New York Health Dep’t to Expand Testing to Determine COVID-19, Flu

NEW YORK -
Emergency medical workers arrive at Cobble Hill Health Center in the Brooklyn borough of New York City. (AP Photo/John Minchillo, File)

As the flu season approaches, the New York State Health Department announced on Monday an emergency rule requiring increased testing to distinguish whether individuals are infected or have died from either coronavirus or influenza.

The ruling, which goes into effect immediately, requires coroners, funeral directors, hospitals and nursing homes to test for both illnesses. At present, nursing homes must test all staffers for COVID-19 weekly – a rule operators want relaxed.

“While the human toll this virus has taken on New Yorkers is immeasurable, these regulations will ensure we have the most accurate death data possible as we continue to manage COVID-19 while preparing for flu season,” said Health Commissioner Dr. Howard Zucker, in a statement released on Monday. “Good quality health data helps inform good quality public health decisions, and this information will strengthen our contact tracing efforts and slow the spread of this virus.”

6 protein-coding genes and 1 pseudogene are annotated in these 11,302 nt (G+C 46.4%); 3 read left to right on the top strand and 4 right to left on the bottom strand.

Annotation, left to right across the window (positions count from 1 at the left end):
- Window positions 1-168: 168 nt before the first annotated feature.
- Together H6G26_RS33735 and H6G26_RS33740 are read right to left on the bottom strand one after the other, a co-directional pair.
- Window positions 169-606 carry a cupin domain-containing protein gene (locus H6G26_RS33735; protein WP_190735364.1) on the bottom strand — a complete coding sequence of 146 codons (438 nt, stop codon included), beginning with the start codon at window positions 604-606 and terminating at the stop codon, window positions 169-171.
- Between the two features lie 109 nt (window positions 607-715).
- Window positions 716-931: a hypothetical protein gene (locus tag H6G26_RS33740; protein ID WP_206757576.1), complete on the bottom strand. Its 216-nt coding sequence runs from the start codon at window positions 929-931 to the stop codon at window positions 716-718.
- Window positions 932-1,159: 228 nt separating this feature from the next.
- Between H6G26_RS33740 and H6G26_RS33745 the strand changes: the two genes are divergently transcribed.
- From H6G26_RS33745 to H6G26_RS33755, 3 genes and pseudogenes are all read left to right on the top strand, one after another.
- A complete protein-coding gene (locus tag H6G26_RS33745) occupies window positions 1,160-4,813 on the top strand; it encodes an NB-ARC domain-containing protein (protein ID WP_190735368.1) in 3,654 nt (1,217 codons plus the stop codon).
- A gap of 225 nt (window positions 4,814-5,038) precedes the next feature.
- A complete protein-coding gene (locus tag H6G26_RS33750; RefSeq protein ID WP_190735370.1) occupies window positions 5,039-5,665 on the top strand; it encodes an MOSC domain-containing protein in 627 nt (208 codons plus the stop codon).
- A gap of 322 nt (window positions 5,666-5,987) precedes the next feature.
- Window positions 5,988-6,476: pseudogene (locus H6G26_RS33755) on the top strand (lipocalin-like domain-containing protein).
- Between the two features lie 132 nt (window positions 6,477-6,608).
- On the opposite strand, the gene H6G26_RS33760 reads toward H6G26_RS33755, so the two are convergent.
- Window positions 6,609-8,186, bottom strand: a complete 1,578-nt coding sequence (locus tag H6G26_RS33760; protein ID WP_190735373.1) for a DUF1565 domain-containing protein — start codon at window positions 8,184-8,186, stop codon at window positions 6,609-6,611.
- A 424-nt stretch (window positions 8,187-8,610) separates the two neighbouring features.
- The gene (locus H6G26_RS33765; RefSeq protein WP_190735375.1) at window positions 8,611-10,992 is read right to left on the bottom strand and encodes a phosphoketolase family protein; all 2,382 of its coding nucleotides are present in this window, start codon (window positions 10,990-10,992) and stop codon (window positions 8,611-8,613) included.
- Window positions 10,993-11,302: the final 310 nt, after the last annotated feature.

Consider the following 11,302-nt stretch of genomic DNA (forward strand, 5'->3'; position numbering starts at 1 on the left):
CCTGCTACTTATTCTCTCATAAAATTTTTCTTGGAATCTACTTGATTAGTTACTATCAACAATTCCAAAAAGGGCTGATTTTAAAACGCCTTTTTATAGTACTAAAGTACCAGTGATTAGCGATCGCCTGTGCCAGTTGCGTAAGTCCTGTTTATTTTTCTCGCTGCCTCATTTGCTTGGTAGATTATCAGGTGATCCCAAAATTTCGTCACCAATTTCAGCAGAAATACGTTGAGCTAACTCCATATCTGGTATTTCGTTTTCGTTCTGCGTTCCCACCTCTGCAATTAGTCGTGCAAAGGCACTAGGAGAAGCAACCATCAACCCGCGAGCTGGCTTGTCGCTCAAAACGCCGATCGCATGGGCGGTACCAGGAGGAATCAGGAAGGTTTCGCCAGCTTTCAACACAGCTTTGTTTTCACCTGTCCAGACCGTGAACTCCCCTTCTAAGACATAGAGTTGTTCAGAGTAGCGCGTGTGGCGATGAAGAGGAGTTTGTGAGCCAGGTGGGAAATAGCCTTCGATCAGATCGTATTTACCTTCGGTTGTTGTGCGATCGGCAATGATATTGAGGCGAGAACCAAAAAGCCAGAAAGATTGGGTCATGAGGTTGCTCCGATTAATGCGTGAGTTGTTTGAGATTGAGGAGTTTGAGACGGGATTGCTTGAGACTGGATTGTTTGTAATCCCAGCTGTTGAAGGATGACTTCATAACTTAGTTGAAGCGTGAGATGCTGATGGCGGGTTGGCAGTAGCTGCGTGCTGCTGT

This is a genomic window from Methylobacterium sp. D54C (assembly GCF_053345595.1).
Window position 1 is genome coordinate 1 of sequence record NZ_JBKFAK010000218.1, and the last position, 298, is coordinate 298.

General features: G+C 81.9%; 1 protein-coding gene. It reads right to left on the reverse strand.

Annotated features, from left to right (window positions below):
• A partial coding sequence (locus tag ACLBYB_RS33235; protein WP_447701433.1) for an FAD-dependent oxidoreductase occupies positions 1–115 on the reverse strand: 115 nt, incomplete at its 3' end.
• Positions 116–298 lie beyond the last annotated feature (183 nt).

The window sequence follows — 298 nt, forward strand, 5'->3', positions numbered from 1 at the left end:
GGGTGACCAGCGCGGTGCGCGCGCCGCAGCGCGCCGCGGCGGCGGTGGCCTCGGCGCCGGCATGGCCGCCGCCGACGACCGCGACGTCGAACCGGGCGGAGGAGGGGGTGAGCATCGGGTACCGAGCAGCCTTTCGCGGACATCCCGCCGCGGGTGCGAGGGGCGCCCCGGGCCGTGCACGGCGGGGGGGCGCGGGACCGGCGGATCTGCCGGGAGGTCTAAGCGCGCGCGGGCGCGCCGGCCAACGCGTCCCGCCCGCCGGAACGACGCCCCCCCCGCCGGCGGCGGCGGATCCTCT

In addition to testing of hospital patients or nursing home residents exposed to either disease or showing their symptoms, coroners, medical examiners and funeral directors will be required to perform COVID-19 and influenza tests for those who die unattended by medical or nursing personnel, such as in their home.

Meanwhile, the Justice Department is looking into policies of New York and three other states to see if they perhaps contributed to the death toll among nursing home residents. New York Gov. Andrew Cuomo has dismissed this inquiry as a partisan witch hunt by the Trump administration. The coronavirus infection rate has been under one percent for 24 consecutive days.
State health officials defended the new testing rule, saying not imposing the edict would “allow deaths to be reported as ‘presumed’ deaths of COVID-19.”

“A lack of the regulation would translate to a lack of accuracy in case statistics and delays or inadequate contact tracing, which would allow COVID-19 to spread indefinitely,” officials said in a statement accompanying the rule.

“Second, the regulations would encourage hospitals, nursing homes and hospices to test patients early for both COVID-19 and influenza, which will increase safety of patients and residents,” the statement said.